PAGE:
Figure 4. Temperatures averaged for September-October across the Northeast U.S. as defined by NOAA/NCEI (see map at lower left), from 1895 to 2017. Image credit: NOAA/NCEI.

Autumn thus far: Warmest on record for the Northeast

The switch to cold weather will be a jarring transition for Northeasterners who’ve been experiencing their warmest autumn on record. For the first two months of meteorological autumn (Sep-Oct), the average temperature across the U.S. Northeast from Maryland to Maine was 59.4°F. That’s the warmest in 123 years of recordkeeping (see Figure 4 above) according to NOAA’s National Centers for Environmental Information.

October was especially mild across New England, where all six states (Connecticut, Maine, Massachusetts, New Hampshire, Rhode Island, and Vermont) saw their warmest October on record. Nationwide, 2017 is the third warmest year on record thus far—and it’s the wettest on record in Michigan, which also had a record-wet October.

Weather.com’s Jonathan Erdman and Linda Lam have more details from NOAA's October U.S. climate report.

Infrared satellite image of TS Rina from 11:15 am EST 11/9/17
Figure 5.  Can you find the former tropical storm?  Post-Tropical Cyclone Rina was virtually unrecognizable in this infrared satellite image from 11:15 am EST Thursday, November 9, 2017. Image credit: NOAA/NESDIS.

TS Rina is no more

Tropical Storm Rina was reclassified by the NOAA/NWS National Hurricane Center as a post-tropical cyclone at 10 am EST Thursday. Although Rina still packed top sustained winds of 45 mph, it was rapidly being absorbed by a cold midlatitude front and strong jet-stream winds moving off the east coast of North America. What’s left of Rina was located at a chilly latitude of 47°N, about 360 miles east of Cape Race, Newfoundland, racing northeast at 45 mph.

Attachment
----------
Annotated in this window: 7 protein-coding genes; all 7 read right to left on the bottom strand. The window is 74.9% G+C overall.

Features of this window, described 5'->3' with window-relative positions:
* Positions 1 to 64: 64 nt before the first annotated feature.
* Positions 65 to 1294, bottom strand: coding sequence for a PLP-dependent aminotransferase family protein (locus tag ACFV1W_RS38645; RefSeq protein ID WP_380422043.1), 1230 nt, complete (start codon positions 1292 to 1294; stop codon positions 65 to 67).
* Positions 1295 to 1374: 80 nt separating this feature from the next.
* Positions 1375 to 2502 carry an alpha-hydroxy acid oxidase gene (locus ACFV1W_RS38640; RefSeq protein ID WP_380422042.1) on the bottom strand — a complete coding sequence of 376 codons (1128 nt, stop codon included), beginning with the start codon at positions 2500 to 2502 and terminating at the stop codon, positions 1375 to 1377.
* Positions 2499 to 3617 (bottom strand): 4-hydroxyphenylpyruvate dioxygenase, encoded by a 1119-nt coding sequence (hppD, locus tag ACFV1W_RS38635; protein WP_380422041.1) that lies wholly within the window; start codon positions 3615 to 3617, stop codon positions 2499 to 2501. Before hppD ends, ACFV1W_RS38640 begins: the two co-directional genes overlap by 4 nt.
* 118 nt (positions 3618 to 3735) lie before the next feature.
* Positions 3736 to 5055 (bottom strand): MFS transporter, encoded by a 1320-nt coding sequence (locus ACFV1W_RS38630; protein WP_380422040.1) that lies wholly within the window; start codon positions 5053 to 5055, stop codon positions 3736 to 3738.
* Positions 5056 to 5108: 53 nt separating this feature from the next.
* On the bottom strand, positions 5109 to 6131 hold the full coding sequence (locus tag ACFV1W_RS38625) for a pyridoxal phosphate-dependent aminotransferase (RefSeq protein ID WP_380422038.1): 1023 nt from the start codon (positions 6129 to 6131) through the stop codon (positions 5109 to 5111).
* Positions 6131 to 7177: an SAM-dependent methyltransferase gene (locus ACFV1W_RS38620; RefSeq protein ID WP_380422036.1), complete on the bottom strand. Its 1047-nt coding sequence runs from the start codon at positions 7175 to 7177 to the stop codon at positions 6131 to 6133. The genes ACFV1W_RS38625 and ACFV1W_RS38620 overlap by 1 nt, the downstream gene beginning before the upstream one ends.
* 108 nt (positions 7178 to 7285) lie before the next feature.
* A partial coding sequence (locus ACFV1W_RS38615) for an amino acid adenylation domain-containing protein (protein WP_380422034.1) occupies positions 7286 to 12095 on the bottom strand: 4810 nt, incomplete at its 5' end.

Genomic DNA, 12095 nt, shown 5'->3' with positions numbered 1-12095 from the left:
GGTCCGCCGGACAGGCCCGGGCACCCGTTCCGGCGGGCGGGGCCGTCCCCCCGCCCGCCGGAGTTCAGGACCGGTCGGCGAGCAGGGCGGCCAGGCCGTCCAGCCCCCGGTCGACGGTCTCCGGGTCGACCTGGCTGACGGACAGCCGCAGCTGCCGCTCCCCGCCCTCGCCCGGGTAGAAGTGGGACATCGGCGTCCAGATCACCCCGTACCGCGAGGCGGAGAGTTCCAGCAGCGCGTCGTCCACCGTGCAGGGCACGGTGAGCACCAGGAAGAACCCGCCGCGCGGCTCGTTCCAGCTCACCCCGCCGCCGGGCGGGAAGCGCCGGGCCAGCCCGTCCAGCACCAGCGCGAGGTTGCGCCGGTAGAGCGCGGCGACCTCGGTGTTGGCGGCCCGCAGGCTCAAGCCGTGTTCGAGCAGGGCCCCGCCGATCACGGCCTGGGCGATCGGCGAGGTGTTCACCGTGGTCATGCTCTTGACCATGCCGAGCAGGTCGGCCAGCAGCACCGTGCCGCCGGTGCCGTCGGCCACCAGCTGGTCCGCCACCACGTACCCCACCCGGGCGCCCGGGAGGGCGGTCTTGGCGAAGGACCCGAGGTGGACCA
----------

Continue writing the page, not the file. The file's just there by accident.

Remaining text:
NHC hurricane specialist Eric Blake included a fitting postscript in his final forecast discussion on Rina: “Hopefully Rina will be the finale of the extremely active 2017 Atlantic hurricane season. However that might be wishful thinking since, of the top 10 most active hurricane seasons before this year, seven of them still had another tropical storm after today's date.”

Dr. Jeff Masters reviewed the likelihood of one or more additional Atlantic storms over the coming few weeks in a Cat 6 post on Wednesday.

The Weather Company’s primary journalistic mission is to report on breaking weather news, the environment and the importance of science to our lives. This story does not necessarily represent the position of our parent company, IBM.

author image

Bob Henson

WU meteorologist Bob Henson, co-editor of Category 6, is the author of "Meteorology Today" and "The Thinking Person's Guide to Climate Change." Before joining WU, he was a longtime writer and editor at the University Corporation for Atmospheric Research in Boulder, CO.

bob.henson@weather.com

@bhensonweather